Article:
The Virtual Reality of Imprisonment in Russia : “Preparing myself for Prison” in a Contested Human Rights Landscape book cover
1st Edition

The Virtual Reality of Imprisonment in Russia
“Preparing myself for Prison” in a Contested Human Rights Landscape



  • Available for pre-order. Item will ship after April 8, 2022
ISBN 9781138103351
April 8, 2022 Forthcoming by Routledge
296 Pages 6 B/W Illustrations

USD $160.00

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Book Description

In outlining the online expressions of penal life, this book disrupts the conventional human encounters that underpin empirical criminological scholarship on prisons because, figuratively speaking, prisons in Russia are de-nesting from their institutional moorings and borders.

Using the online world of Runet as the research site and presenting research from selectively drawn evidence gathered from secondary data from prison-related websites, it explores the ‘moving walls’ of the prison from socio-political and cultural perspectives. The book discusses how prisoners and their families articulate and give meaning to their experiences when they are online, and while doing so develop their rights awareness.

This book is a pioneering methodological, criminological and theoretical study, the first of its kind in global criminology and humanities, and because it is forging a new path for penal scholarship, cannot be all-encompassing but rather acts as a ‘map’ for other researchers in different fields to use. It will be useful for scholars working in comparative fields and jurisdictions on the subject of prisons, rights and how the internet is being utilised by prisoners, their families and communities organised around prison activism.

Table of Contents

Introduction: Against the past or towards the future?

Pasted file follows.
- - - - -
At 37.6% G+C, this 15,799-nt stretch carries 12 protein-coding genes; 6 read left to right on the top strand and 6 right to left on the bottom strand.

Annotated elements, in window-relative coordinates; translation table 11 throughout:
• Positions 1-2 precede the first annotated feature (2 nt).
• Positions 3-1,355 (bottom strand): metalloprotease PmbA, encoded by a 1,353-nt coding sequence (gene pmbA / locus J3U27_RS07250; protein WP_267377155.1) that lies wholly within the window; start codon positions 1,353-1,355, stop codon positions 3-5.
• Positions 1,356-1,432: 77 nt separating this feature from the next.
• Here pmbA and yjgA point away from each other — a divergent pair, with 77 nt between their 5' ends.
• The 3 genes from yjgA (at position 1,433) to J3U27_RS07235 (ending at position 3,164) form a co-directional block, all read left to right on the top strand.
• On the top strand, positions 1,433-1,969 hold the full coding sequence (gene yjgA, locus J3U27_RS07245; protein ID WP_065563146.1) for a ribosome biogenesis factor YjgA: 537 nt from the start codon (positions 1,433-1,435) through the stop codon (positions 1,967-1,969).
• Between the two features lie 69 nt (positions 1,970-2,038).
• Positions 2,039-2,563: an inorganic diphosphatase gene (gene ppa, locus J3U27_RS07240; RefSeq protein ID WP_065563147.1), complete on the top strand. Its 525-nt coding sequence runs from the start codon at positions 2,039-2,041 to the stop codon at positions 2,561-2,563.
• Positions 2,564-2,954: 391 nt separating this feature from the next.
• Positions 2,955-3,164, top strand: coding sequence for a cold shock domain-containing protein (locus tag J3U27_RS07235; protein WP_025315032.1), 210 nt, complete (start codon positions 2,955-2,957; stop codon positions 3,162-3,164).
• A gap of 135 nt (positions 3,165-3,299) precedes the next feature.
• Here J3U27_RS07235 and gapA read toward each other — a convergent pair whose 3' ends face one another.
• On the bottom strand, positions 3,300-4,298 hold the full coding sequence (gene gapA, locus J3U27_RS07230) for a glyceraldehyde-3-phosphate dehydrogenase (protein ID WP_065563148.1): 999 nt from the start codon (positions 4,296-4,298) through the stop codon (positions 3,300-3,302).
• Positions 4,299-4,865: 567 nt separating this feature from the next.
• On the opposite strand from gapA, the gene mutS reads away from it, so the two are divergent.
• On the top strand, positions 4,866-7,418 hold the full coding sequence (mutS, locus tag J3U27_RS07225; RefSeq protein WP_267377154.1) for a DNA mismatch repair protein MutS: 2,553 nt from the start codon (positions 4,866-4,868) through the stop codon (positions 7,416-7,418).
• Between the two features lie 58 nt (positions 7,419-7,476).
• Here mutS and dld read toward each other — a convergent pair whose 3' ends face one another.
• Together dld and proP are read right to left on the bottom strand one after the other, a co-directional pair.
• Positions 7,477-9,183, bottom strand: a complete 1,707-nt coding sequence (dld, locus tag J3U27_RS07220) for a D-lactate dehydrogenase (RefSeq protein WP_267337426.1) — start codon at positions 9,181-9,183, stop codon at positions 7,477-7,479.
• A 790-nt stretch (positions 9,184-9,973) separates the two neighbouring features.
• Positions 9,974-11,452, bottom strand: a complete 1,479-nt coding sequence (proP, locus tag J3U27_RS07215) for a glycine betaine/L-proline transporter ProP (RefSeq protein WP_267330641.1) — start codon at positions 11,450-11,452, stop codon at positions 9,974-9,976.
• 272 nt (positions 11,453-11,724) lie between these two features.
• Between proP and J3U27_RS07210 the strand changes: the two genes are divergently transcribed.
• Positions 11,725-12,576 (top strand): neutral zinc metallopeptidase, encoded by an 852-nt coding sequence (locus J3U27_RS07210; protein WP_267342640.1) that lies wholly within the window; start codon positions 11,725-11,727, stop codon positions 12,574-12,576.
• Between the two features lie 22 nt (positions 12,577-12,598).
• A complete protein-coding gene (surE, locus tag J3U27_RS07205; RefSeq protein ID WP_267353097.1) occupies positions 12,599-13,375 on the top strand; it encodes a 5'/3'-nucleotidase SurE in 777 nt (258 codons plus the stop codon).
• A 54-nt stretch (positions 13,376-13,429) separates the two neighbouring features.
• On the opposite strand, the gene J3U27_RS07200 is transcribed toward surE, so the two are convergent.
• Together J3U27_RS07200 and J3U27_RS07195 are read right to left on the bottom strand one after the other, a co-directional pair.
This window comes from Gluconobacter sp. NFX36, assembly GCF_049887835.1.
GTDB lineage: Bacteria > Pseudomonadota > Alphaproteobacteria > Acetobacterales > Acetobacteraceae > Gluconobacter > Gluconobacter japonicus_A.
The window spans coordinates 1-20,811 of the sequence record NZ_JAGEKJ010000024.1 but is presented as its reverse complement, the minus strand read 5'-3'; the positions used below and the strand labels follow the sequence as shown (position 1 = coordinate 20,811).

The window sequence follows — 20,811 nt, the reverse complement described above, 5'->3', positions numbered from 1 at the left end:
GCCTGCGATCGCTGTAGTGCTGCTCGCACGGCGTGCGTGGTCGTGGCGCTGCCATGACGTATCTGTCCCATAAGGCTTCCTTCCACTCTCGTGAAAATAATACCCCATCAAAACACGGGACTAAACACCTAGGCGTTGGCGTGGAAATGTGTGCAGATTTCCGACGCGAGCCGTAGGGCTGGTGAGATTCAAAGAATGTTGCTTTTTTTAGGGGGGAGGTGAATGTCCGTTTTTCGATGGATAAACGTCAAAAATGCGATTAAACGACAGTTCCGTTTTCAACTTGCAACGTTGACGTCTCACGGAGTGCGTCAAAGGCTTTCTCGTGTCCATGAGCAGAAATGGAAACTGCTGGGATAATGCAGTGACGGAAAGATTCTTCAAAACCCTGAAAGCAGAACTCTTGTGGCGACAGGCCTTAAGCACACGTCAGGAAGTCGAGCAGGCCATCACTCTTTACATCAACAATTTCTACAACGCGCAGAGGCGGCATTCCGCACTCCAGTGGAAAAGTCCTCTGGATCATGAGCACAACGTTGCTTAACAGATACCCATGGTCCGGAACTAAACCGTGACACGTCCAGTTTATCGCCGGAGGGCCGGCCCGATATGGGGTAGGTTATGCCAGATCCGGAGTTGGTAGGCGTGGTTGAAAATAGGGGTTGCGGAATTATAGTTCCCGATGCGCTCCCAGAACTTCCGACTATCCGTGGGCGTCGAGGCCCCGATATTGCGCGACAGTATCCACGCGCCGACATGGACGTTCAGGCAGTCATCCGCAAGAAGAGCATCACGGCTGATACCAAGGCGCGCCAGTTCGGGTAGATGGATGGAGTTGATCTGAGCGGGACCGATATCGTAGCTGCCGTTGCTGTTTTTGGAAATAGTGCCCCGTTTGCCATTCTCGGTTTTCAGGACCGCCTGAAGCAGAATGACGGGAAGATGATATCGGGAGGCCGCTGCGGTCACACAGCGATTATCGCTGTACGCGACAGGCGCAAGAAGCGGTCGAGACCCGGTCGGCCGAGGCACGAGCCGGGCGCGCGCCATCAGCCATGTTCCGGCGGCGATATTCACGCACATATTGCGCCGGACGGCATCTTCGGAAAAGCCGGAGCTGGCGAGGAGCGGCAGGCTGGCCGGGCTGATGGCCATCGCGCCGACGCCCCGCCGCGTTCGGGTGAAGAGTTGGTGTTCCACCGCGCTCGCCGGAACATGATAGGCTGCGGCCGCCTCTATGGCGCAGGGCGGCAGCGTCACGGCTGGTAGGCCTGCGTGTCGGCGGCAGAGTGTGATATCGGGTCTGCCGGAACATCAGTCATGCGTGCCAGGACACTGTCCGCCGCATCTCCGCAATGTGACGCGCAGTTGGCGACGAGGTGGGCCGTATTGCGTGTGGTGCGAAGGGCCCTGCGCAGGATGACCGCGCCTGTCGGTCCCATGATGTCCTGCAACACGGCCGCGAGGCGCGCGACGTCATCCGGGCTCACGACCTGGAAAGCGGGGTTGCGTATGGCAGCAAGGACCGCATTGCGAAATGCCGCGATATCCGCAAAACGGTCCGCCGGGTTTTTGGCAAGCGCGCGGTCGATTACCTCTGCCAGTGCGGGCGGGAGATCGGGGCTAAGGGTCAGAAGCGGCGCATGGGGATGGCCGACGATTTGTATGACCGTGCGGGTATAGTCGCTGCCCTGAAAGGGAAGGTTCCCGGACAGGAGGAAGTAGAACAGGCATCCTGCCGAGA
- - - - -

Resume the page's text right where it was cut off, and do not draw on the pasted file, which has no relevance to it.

1. Russia, 1991: carceral modernisation begins, prison doors shaken?

2. Methodology: being locked up and ‘being free online’

3. Conceptualising carceralilty and human rights in prisons

4. Pain and banality of jail: ‘Death by a Thousand Cuts’

5. Seeking life, looking for justice: rights consciousness of prisoners and their families

6. Prisoners’ rights and the online world in the global context

Conclusion

Crossing the Boundary of Illusion: what’s next for Russian prisons?

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Author(s)

Biography

Laura Piacentini is Professor of Criminology and Fellow of the Royal Society of Edinburgh at the University of Strathclyde, Glasgow, Scotland. A trained Russian speaker, she has been researching Russian prisons since 1994. She is widely recognised, through grant capture, articles and books, as a leading international expert on Russian penal culture. Her work is multi-disciplinary and she is a passionate advocate for innovative research methods. She is a penal abolitionist.

Elena Katz is a Tutor in Russian Studies, at the Department of Continuing Education, and Senior Member and College Advisor at St Antony’s College at The University Oxford. She has published widely in the humanities and cultural studies and more recently on Russia’s penal forms where she has collaborated on research studies. Her most recent book is a collaboration with Judith Pallot: Waiting at the Prison Gate: Women, Identity and the Russian Penal System (2017).